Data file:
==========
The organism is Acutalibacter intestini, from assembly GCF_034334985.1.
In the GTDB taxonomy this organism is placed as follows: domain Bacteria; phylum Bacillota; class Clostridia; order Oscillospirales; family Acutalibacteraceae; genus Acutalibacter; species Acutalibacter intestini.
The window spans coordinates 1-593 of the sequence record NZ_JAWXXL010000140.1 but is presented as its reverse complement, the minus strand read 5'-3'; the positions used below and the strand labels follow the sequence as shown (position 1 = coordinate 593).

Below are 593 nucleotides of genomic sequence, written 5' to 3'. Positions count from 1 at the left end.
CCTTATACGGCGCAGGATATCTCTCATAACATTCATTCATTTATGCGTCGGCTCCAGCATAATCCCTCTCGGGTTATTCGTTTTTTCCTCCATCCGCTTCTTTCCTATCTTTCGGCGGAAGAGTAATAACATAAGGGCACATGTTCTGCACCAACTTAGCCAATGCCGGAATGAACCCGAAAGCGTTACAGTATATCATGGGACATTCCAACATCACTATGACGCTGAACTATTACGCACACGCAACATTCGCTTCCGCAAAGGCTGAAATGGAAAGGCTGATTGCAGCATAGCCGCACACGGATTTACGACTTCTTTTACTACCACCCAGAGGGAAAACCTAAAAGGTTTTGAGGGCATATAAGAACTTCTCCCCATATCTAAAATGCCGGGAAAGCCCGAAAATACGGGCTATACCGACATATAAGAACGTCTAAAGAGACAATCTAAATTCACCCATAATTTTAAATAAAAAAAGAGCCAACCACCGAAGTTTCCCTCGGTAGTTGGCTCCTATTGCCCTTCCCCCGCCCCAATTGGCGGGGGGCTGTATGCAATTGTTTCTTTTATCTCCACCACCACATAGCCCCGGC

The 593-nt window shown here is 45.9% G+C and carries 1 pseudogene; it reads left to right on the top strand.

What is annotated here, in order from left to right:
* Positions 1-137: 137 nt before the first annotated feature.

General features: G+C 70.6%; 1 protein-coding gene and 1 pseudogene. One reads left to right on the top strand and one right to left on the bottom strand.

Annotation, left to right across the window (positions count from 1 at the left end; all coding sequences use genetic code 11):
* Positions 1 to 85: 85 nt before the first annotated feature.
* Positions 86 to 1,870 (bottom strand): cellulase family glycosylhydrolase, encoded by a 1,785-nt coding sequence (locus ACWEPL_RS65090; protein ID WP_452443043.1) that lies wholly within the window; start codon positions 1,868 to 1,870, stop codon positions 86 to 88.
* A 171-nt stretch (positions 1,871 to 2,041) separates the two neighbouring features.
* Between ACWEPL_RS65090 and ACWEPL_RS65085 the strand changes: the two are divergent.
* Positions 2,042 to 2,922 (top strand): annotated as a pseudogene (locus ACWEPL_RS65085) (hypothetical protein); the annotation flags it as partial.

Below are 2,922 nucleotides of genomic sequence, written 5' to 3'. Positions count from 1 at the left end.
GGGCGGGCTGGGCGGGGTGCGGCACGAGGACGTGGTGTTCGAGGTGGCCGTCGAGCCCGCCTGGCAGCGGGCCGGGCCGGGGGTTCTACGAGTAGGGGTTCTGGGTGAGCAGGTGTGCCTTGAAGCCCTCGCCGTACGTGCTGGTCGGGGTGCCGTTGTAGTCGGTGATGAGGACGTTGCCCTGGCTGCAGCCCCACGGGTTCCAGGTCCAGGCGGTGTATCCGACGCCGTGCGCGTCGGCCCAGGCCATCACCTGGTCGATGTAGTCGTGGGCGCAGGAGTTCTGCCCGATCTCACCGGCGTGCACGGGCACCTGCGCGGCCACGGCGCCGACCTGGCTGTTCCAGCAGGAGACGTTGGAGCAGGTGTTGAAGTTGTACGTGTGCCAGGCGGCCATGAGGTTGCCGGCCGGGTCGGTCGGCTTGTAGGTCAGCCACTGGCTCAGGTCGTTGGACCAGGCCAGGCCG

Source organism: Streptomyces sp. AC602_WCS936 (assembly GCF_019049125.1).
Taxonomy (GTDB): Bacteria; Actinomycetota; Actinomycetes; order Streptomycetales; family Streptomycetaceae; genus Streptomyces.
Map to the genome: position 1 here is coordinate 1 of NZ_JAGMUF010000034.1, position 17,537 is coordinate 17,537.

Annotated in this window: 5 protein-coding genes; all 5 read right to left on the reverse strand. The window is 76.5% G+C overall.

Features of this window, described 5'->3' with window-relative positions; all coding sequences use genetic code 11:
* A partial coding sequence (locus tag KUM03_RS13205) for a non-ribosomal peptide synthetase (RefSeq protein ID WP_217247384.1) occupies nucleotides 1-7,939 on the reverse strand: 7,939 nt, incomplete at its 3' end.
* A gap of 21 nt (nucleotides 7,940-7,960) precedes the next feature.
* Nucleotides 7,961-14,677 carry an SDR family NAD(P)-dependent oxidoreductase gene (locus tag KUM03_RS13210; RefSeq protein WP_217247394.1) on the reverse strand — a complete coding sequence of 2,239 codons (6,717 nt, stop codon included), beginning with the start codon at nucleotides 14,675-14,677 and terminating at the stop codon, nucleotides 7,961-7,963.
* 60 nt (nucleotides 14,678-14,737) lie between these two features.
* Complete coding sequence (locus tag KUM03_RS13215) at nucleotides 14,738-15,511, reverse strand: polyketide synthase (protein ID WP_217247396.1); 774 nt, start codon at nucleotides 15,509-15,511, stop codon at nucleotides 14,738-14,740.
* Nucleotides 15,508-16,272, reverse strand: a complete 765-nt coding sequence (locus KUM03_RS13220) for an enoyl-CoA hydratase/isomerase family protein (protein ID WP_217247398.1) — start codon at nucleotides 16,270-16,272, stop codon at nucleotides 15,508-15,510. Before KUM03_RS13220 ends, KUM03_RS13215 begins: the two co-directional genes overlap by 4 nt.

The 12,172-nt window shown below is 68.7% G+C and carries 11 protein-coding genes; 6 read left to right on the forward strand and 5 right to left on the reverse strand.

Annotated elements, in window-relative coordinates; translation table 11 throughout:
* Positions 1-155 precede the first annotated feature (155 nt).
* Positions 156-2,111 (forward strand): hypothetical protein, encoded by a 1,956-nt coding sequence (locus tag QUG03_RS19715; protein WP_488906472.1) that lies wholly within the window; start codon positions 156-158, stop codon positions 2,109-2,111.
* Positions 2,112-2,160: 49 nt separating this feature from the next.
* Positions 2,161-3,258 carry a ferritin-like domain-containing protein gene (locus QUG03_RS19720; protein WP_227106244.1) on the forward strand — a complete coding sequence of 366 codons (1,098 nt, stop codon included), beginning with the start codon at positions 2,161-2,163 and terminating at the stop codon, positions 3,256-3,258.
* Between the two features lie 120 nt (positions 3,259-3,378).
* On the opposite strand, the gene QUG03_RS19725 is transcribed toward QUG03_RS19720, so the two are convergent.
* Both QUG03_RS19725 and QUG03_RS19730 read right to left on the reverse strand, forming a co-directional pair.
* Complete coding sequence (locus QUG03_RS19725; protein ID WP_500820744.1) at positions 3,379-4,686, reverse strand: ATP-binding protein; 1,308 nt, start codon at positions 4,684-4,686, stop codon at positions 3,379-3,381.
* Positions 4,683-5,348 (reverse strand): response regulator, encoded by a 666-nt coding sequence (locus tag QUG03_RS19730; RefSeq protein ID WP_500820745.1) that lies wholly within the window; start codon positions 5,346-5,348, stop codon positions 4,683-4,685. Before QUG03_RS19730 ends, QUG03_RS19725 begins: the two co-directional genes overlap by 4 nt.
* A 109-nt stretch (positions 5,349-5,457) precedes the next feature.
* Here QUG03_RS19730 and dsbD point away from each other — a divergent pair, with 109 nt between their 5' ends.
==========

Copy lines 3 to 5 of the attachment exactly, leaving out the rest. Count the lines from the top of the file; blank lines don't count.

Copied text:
The window spans coordinates 1-593 of the sequence record NZ_JAWXXL010000140.1 but is presented as its reverse complement, the minus strand read 5'-3'; the positions used below and the strand labels follow the sequence as shown (position 1 = coordinate 593).

Below are 593 nucleotides of genomic sequence, written 5' to 3'. Positions count from 1 at the left end.
CCTTATACGGCGCAGGATATCTCTCATAACATTCATTCATTTATGCGTCGGCTCCAGCATAATCCCTCTCGGGTTATTCGTTTTTTCCTCCATCCGCTTCTTTCCTATCTTTCGGCGGAAGAGTAATAACATAAGGGCACATGTTCTGCACCAACTTAGCCAATGCCGGAATGAACCCGAAAGCGTTACAGTATATCATGGGACATTCCAACATCACTATGACGCTGAACTATTACGCACACGCAACATTCGCTTCCGCAAAGGCTGAAATGGAAAGGCTGATTGCAGCATAGCCGCACACGGATTTACGACTTCTTTTACTACCACCCAGAGGGAAAACCTAAAAGGTTTTGAGGGCATATAAGAACTTCTCCCCATATCTAAAATGCCGGGAAAGCCCGAAAATACGGGCTATACCGACATATAAGAACGTCTAAAGAGACAATCTAAATTCACCCATAATTTTAAATAAAAAAAGAGCCAACCACCGAAGTTTCCCTCGGTAGTTGGCTCCTATTGCCCTTCCCCCGCCCCAATTGGCGGGGGGCTGTATGCAATTGTTTCTTTTATCTCCACCACCACATAGCCCCGGC